(Jacques Cousteau & Louis Malle,1956) · Before The Life Aquatic with Steve Zissou, there was Le Monde du silence with Jacques Cousteau, which captured many of the particularities and experiences which Wes Anderson would fictionalize. Cousteau was an innovator, a scientist, an artist, an inventor (though he does blow up a coral reef with underwater dynamite). The film reveals the alien beauty of marine life and landscapes; it won the Palme d'Or, the first documentary to do so.
runtime: 86 min format: Archival 16mm
(Louis Malle,1958) · Confused alibis, mistaken identities, and criminal plots populate this thriller, the rising water from which the French New Wave broke. Nothing is black or white but the cinematography. Miles Davis' trumpet moans as Jeanne Moreau and Maurice Ronet scramble to save themselves. The blaze of the interrogation room lamp, a cigarette's glow in a dark elevator, bright white faces, the black void surrounding them: the makings of a new kind of film noir.
runtime: 88 min format: 35mm
(Louis Malle,1960) · Following ten-year-old Zazie on her first-ever visit to Paris, we see the upside-down nonsense world of adulthood, the hubbub of cosmopolitan life, and all the fun of childhood innocence and mischief. Malle worked to recreate the surrealist style of the novel by utilizing fast and slow motion, jump cutting, changes in scale, and other playful visuals. Come and watch to revisit your youth or to see the colorful sights and sounds of '60s Paris.
runtime: 89 min format: 35mm
(Louis Malle,1963) · Alain Leroy contemplates life, death, literature, and the exigencies of suicide. He pulls a pistol and tosses it from one hand to the other. Will today be the day he ends it all? He wanders through Versailles and Paris as he visits old friends at a strange and estranged dinner party. This film, which Roger Ebert calls "a triumph of style," recalls Malle's earlier work with Robert Bresson. Plus, the music and cinematography make it unmissable.
runtime: 108 min format: 35mm
(Louis Malle,1969) · In May 1968, Malle returned to Paris after five months of filming a documentary in India, and he realized that the footage from Calcutta could make a feature in its own right. The city's political unrest, economic inequality, and growing slums were relevant to the Parisian protesters of the May Movement. Minimalist narration, precise camerawork, and the city's troubled beauty align to reveal a portrait of social injustice and cultural wonder.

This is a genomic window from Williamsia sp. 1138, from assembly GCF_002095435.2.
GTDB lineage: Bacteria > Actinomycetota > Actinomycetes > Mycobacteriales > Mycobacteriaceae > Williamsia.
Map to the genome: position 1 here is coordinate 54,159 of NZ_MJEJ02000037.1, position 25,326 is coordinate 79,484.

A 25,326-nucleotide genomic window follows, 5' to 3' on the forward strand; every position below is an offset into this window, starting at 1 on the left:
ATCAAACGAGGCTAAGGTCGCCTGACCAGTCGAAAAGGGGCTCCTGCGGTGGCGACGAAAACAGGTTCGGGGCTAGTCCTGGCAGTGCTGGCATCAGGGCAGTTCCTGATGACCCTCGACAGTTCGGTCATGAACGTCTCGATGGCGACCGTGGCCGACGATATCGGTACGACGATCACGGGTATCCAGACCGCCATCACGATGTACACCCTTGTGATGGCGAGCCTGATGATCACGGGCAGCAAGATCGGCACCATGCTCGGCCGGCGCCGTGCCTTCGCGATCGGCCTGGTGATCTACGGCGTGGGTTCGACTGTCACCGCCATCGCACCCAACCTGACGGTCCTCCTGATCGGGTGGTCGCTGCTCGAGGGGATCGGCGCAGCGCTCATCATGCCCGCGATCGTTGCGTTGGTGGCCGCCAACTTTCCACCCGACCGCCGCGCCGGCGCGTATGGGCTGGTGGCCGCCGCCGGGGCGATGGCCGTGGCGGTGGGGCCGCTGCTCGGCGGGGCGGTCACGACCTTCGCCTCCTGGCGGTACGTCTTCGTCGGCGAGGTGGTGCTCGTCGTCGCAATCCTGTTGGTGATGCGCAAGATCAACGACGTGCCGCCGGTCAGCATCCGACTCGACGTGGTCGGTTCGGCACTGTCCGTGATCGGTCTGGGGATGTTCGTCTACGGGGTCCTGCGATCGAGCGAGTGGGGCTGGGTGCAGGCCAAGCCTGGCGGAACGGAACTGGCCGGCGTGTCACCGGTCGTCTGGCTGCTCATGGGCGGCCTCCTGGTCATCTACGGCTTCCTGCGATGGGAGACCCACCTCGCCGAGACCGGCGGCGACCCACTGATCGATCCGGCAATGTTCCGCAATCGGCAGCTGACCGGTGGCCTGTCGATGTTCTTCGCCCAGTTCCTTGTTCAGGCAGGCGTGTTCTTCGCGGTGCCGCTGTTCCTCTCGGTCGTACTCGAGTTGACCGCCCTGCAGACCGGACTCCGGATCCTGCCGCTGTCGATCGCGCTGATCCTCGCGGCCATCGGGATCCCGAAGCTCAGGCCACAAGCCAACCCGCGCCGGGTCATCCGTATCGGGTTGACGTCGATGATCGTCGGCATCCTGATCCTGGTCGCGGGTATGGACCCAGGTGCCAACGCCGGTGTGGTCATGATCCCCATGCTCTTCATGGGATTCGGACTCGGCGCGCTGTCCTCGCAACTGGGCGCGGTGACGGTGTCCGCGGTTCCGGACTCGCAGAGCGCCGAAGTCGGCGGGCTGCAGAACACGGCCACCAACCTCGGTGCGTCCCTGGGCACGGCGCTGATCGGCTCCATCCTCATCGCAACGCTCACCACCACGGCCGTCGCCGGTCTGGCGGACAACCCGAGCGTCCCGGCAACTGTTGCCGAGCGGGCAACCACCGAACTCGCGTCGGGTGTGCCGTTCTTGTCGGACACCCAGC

runtime: 105 min format: 35mm
(Louis Malle,1971) · 1950s France: Laurent, 14-year-old lover of literature and bebop, is in his heyday. But when he must go with his mother to a spa to treat his heart murmur, everything changes. Said Malle, “My passion for jazz, my curiosity about literature, the tyranny of my two elder brothers, how they introduced me to sex—this is pretty close to home." Relive the palpitations of pubescence and the murmurs of maturity with this all-too-real coming-of-age story.
runtime: 118 min format: 35mm
(Louis Malle,1974) · A young man joins the Vichy police after being rejected from the French Resistance of WWII. For Lucien, it's all about power: making a name, wielding a gun, and becoming an authority. He's ignorant, mean, and insensitive; a bully who escapes his own anonymity through cruelty. As Vincent Canby wrote, we know "only that the times made possible his short, disastrous season in the sun…[he] must remain forever mysterious, forever beyond our sympathy."
runtime: 138 min format: 35mm
(Louis Malle,1980) · Scene: a decaying city, lit by neon casino marquees amidst the ocean fog. Burt Lancaster is Lou, a has-been mobster who thinks he can talk the talk but has never really walked the walk. Cocaine, stolen from the mob, turns up and havoc ensues. Surprises crop up in every dead-end alleyway, brown Cadillac, deserted boardwalk, and back-room poker game. The film garnered a Golden Lion at the Venice Film Festival and six Academy Award nominations.
runtime: 104 min format: 35mm
(Louis Malle,1981) · A chic restaurant in SoHo, 1981. Playwright/actor Wallace Shawn sits across the table from avant-garde theatre figure Andre Gregory. They talk over dinner. And talk and talk and talk. But the whirlwind dialogue of ideas about art, life, New York, humanity, and the impending doom of civilization keeps the film exciting. Screenwriter/stars Shawn and Gregory make this a one-of-a-kind, exchange of ideologies that will keep your noggin on its toes.
runtime: 110 min format: 35mm
(Louis Malle,1987) · A French school harbors Jewish boys during the German Occupation. The story is simple but full—perhaps because it is true. In his youth, Malle went to a similar school, and the situation played itself out in much the same way. Memories of youth resonate in this treatise on the destruction of boyhood and innocence as the effects of war creep into the schoolyard. The film received the Venice Film Festival's Golden Lion and seven César Awards.
runtime: 104 min format: 35mm